Time Magazine does something similar with its “Person of the Year Promotion

Creative Ways to Enhance Event Experiences using Mobile & Extended Internet

I attended a conference hosted by Level Design Studios. They had developed a mobile app that facilitated me through the entire event. It was spot on from the directions on how to get there, location of activities and the ability to send in my feedback on the sessions. The user interface was simple and easy to use. There is also a gallery of photos of the event that was updated after the event – extending the experience beyond the two days.

There was a QR code on the back of all the badges. The app had a QR code scanner built in and I could use it to scan attendees QR codes and save their information directly to my address book.

I started looking in to other examples and found the following (none of them facilitate the experience like the Level app):

Coca-Cola Marketing Event Tracked Facebook Users
Visitors to the Coca-Cola Village Amusement Park in Israel wore RFID bracelets. This allowed participants to log into their Facebook accounts and then ‘like’ various attractions such as the water slides and video games. If the park photographer took their pic, they only had to flash their bracelet in order to be tagged in the photo.

Facebook Tests Location Through RFID AT f8
Attendees of the f8 developer conference are receiving special RFID tags that enable them to check-in to various locations throughout the conference venue. The service let you tag yourself in photos, become a fan of various Facebook Pages, and share activity to your Facebook profile. While it’s still a concept service, it’s interesting to see some of the things that Facebook developers are currently testing.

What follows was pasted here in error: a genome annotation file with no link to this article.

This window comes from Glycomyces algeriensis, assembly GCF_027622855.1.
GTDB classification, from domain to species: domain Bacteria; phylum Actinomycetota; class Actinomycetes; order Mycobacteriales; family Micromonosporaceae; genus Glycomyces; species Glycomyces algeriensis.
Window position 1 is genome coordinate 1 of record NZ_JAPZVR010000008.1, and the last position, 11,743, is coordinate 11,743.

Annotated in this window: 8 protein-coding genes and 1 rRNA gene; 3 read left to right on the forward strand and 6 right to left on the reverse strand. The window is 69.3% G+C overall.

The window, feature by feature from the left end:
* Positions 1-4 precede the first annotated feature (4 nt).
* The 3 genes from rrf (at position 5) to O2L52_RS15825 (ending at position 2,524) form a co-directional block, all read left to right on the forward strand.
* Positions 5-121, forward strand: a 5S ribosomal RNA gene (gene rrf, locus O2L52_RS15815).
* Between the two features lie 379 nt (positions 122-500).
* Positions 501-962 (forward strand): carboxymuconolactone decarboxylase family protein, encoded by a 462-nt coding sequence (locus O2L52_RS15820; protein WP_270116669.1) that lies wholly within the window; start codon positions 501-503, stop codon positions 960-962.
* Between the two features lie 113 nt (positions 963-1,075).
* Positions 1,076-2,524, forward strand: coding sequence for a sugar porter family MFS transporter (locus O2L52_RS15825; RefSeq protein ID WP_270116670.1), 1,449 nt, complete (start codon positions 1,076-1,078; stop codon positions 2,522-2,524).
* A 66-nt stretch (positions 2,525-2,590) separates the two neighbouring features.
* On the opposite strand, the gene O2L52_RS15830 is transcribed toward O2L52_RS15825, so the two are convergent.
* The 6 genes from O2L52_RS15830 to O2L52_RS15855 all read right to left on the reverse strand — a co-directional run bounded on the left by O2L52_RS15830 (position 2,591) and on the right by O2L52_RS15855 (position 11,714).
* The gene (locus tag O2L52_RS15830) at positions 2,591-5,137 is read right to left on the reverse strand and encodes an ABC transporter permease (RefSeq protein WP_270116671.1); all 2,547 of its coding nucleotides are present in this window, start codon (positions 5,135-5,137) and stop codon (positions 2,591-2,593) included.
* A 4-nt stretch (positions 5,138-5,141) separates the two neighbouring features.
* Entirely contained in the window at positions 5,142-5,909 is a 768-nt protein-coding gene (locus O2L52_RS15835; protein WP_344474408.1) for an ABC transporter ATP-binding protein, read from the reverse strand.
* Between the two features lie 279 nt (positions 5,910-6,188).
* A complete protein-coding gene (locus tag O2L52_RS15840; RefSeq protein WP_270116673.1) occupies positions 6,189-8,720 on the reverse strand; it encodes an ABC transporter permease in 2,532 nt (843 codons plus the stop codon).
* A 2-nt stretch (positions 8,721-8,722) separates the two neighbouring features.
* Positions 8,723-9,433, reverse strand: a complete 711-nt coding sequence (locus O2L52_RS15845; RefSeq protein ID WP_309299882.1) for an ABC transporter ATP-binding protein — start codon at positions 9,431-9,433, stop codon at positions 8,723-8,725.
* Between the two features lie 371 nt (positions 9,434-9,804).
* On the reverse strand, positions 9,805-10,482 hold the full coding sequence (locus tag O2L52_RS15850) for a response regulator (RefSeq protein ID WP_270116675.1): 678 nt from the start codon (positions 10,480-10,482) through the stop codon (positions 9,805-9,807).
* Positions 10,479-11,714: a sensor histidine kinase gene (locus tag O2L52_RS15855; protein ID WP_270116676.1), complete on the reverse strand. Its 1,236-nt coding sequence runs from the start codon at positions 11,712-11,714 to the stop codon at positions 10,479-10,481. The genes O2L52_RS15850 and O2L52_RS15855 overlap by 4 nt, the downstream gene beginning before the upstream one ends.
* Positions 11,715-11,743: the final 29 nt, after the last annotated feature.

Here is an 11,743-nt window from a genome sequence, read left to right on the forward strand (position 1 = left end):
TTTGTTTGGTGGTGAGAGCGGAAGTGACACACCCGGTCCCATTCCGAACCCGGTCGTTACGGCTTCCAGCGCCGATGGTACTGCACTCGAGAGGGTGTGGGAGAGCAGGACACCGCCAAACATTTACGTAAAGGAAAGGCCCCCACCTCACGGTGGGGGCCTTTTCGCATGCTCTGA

Kenmore Live Studio: Platform for Brand Engagement

Kenmore was at a crisis point – shares and brand equity were down – so they entirely redesigned everything from products to advertising and digital programs based on customer insight. Their social media strategy was a big part of this transformation. One of their initiates that appears to be very successful is the creation of the Kenmore Live Studio.

The studio, located in Chicago, is used for special live events such as guest-chef demos, competitions with fashion designers, concerts & even a comedic laundry series. The Live Studio’s events always use Kenmore appliances and are streamed live on Facebook. A unique approach for bringing together the offline and online experience.

Here is a terrific Critical Mass Blog entry that expands on the story and offers the following tips for being a social media master:

– Creating something that helps customer connect to the brand emotionally
– Letting their customers do the talking
– Stay within their brand’s truth
– Combining creativity with analytics
– Being courageous

It will be interesting to see what business impact can be tied back to this effort.

Self-Serve Makeup Advice Delivers High-touch to Value Shopping

EZFace allows women to “try on” cosmetics in the store. The customer can take a photo of themselves, capturing her skin tone, hair and eye colors. She can then swipe a barcode and the item she has selected appears on the appropriate part of her face. The side of the screen has information about what she is testing and she can print, email or post the image to Facebook. She also gets recommendations on the right colors and products for her.

I haven’t tried it to know if the experience is good but I like the idea because it appears to be very easy and convenient. The department store setting is perfect because I don’t have any expectations of someone being there to help me so I’m willing to engage in a self-serve scenario. I am likely shopping there because I like the low prices not because I expect high-end service.

Walmart and Walgreens are currently testing the application in store. It makes sense for them because unlike department stores they don’t have samples to try on. This is great from a business perspective as well. Customers will often decide not to buy the makeup (especially if it is a new adventuresome color) or they will open the package which results in damaged inventory (10% of cosmetics are damaged annually). View a video below of how it works or check out this WSJ Article.